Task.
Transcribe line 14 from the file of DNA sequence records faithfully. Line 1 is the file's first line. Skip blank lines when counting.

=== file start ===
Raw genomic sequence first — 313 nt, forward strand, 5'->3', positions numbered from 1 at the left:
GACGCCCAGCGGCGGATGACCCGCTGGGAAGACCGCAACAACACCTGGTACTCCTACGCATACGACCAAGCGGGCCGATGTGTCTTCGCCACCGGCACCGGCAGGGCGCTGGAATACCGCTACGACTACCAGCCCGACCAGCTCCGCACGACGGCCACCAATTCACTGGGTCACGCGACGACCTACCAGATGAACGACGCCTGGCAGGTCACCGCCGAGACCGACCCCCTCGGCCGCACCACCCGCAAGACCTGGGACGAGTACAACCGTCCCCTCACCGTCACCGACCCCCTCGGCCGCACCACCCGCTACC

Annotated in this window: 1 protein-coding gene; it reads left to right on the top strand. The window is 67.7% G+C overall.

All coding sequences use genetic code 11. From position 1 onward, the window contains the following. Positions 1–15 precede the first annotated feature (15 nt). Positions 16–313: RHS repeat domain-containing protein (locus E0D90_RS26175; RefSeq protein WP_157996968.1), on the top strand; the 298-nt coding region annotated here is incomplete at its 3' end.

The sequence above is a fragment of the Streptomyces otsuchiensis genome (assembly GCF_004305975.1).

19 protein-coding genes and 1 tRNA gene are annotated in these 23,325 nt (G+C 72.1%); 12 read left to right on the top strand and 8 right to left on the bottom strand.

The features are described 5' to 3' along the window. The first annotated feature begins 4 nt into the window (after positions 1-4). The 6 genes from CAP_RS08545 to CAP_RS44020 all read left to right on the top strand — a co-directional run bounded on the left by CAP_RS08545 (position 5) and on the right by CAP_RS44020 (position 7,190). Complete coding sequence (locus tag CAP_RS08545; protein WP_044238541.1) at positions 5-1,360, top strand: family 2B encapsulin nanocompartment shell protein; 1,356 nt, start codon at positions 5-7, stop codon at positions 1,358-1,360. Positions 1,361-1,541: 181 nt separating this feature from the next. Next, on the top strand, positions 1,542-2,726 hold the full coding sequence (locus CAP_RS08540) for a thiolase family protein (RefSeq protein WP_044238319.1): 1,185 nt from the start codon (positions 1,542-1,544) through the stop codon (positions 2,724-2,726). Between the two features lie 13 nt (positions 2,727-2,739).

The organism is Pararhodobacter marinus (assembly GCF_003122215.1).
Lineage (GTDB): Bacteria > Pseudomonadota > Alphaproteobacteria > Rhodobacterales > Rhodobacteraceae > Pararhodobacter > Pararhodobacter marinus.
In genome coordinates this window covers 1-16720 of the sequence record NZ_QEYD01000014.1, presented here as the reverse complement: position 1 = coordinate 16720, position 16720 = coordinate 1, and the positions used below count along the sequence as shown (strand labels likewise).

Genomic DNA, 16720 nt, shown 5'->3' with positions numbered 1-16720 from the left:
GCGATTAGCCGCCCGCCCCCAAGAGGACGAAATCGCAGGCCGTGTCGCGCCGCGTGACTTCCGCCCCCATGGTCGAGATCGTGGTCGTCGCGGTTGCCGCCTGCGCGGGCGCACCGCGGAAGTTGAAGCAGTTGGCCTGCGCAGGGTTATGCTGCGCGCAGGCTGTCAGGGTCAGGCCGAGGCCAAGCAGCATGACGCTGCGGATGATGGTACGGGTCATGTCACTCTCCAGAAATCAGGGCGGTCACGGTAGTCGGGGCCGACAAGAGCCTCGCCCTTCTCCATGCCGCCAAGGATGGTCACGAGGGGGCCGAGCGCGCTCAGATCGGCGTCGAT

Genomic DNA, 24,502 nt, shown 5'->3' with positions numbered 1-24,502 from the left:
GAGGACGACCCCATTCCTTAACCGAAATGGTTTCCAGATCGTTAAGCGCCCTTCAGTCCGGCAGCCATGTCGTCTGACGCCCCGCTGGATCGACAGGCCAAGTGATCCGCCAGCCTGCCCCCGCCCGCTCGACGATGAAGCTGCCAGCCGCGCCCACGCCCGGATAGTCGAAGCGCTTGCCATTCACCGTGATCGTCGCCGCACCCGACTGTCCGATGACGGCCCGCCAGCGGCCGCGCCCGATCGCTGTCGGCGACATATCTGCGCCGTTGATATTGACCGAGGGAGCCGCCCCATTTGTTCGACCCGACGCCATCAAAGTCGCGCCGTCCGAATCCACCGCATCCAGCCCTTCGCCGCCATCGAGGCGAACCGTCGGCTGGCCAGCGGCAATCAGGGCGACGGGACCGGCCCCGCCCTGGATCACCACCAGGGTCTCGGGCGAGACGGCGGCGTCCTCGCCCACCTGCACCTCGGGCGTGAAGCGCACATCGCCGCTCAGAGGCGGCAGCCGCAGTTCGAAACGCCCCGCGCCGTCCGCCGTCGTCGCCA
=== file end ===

GAGGACGACCCCATTCCTTAACCGAAATGGTTTCCAGATCGTTAAGCGCCCTTCAGTCCGGCAGCCATGTCGTCTGACGCCCCGCTGGATCGACAGGCCAAGTGATCCGCCAGCCTGCCCCCGCCCGCTCGACGATGAAGCTGCCAGCCGCGCCCACGCCCGGATAGTCGAAGCGCTTGCCATTCACCGTGATCGTCGCCGCACCCGACTGTCCGATGACGGCCCGCCAGCGGCCGCGCCCGATCGCTGTCGGCGACATATCTGCGCCGTTGATATTGACCGAGGGAGCCGCCCCATTTGTTCGACCCGACGCCATCAAAGTCGCGCCGTCCGAATCCACCGCATCCAGCCCTTCGCCGCCATCGAGGCGAACCGTCGGCTGGCCAGCGGCAATCAGGGCGACGGGACCGGCCCCGCCCTGGATCACCACCAGGGTCTCGGGCGAGACGGCGGCGTCCTCGCCCACCTGCACCTCGGGCGTGAAGCGCACATCGCCGCTCAGAGGCGGCAGCCGCAGTTCGAAACGCCCCGCGCCGTCCGCCGTCGTCGCCA